In graphic design, artwork can help with the ideation process and provide a uniquely memorable and visual perspective to the overall design. Take a look at your own marketing tools. More than likely your brochure or flier has some type of artwork in addition to the text and your logo. Why? People are visual by nature, and visuals help us remember what you want us to know and do. Think of artwork as a soft “call to action”.
Where do you find artwork? Virtually anywhere. The world is full of places and boxes of royalty-free clipart and photos you can buy and use to help you make that brochure or flier. Usually this artwork comes at a reasonable cost. However, what can you really do with it? Who actually owns it?
Royalty-free artwork does not mean you own it outright for any use you desire. It simply means you have purchased the right to use that particular artwork to be used in very defined ways, and the creator (artist or company selling the box of artwork) keeps the copyrights.
Before you purchase any royalty-free artwork, be it a box from Best Buy or an online source such as CanStockPhoto.com, read the EULA (end user license agreement). Most EULAs have very specific language as to how their artwork can and will be used. For example, a business owner can purchase a photo or clipart from an online source and use it for their own marketing materials, as long as he or she does not resell it, use it as part of a logo, or use on non-paper marketing materials. Many business owners would define “marketing materials” as anything used to promote their company, including brochures, hats, shirts — even that cup holding the morning coffee. The question: can the business owner use this artwork for any marketing material?
The answer lies in the EULA. Many EULAs do not allow their artwork to be used as part of a logo. It is possible to use the artwork on a coffee cup or embroidered / heat-transferred on a shirt, but in many cases an extended license agreement must be purchased first. Many business owners do not realize this and could be subject to fines by the art company and/or artist.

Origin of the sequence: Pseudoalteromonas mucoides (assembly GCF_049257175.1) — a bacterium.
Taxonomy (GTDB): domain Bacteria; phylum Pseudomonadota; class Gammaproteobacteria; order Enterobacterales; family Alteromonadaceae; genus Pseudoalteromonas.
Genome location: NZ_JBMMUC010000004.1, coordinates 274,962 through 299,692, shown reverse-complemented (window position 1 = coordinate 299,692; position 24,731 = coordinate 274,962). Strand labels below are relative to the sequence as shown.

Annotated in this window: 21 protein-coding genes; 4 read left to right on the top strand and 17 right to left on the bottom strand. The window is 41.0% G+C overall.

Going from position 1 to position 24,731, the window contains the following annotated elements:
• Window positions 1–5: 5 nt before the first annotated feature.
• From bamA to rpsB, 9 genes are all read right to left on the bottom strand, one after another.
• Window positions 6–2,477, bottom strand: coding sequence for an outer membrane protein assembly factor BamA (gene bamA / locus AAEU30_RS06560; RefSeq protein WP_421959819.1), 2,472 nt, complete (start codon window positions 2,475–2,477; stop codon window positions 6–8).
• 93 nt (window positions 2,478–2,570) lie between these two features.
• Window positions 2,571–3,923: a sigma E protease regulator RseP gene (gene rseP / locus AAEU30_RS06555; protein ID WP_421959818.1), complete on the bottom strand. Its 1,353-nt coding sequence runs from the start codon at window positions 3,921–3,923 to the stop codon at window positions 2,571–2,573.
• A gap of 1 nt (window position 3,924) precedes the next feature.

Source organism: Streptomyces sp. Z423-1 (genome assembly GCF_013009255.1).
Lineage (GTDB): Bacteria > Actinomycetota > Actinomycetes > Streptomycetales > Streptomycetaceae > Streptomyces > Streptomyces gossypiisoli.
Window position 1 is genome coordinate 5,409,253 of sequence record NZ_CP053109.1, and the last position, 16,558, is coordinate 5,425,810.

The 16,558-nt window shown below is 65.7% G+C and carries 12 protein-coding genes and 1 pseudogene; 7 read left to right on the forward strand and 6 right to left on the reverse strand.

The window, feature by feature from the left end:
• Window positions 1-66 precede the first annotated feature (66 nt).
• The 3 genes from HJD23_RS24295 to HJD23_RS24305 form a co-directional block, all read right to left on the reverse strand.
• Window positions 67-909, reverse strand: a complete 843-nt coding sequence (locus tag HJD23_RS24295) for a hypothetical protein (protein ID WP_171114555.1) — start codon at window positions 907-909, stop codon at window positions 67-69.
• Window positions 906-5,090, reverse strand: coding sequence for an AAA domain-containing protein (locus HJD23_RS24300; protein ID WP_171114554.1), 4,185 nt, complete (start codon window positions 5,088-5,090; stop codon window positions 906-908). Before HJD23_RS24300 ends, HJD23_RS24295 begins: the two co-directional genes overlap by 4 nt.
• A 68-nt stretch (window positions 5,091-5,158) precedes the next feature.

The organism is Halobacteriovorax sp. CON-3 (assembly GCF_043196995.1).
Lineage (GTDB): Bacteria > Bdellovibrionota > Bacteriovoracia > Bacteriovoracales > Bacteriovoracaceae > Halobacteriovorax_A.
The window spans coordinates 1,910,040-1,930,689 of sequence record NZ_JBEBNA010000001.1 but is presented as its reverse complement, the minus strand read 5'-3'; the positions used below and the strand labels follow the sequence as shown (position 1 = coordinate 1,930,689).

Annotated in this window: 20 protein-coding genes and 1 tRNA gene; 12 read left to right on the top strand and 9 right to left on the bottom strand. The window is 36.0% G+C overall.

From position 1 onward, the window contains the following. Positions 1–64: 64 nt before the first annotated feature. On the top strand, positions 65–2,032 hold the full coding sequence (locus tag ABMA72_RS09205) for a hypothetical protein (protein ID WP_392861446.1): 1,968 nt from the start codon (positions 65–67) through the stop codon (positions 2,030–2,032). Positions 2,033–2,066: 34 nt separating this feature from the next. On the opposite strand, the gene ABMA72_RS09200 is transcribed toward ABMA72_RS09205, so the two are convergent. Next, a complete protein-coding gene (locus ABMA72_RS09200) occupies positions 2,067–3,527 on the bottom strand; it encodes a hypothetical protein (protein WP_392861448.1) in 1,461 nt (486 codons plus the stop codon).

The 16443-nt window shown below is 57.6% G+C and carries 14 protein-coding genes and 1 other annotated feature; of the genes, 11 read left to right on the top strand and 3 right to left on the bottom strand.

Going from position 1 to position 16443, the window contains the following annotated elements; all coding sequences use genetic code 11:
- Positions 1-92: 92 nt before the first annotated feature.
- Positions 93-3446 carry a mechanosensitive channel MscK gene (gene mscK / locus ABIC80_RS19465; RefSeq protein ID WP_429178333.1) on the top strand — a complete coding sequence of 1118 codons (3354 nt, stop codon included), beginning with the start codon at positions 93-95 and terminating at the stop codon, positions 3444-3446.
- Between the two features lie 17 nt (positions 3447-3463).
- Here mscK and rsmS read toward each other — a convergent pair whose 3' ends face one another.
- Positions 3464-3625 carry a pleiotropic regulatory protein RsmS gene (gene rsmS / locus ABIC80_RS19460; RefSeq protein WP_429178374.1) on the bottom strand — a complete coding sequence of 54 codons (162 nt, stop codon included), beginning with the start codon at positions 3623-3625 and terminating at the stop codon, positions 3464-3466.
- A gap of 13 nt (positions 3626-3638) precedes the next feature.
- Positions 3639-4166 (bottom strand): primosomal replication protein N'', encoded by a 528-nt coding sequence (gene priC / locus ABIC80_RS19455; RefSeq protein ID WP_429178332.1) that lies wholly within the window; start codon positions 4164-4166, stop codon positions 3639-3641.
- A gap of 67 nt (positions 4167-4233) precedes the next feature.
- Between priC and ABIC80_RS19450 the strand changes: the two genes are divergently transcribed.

The solution? Use your own artwork as much as possible. Have a photographer take your own photos. Hire someone to draw or illustrate the icons you want. Ask colleagues, perhaps your competition, and find out who they use to create their artwork. Contact a local art school and ask about hiring a student. This serves two purposes: 1) you own the artwork (make sure both you and the student understand and agree to the licensing agreement); 2) you are giving someone studying to become a professional in the industry the opportunity for
real-life work experience. Also, by hiring someone to create the art, you now can use that art for any purpose to promote your business, including that coffee cup and shirt.
When you hire a student or designer to create your artwork, ask to see their sketches and drawings. This shows you they did actually create the artwork, and also gives the student or artist the opportunity to walk you through their process and show you how they arrived at this solution. Still not completely sure the artwork was not bought and repurposed from a boxed or online clipart source? Ask the student or artist to sign a document stating the artwork was created originally for your purposes. Professionals will keep their original drawings in case of a dispute.
Only use clipart and stock photography as a last-resort, temporary measure. Be smart with your marketing: use your own artwork.
My thanks to Top Ten Reviews and About.com for the supporting links used for this post.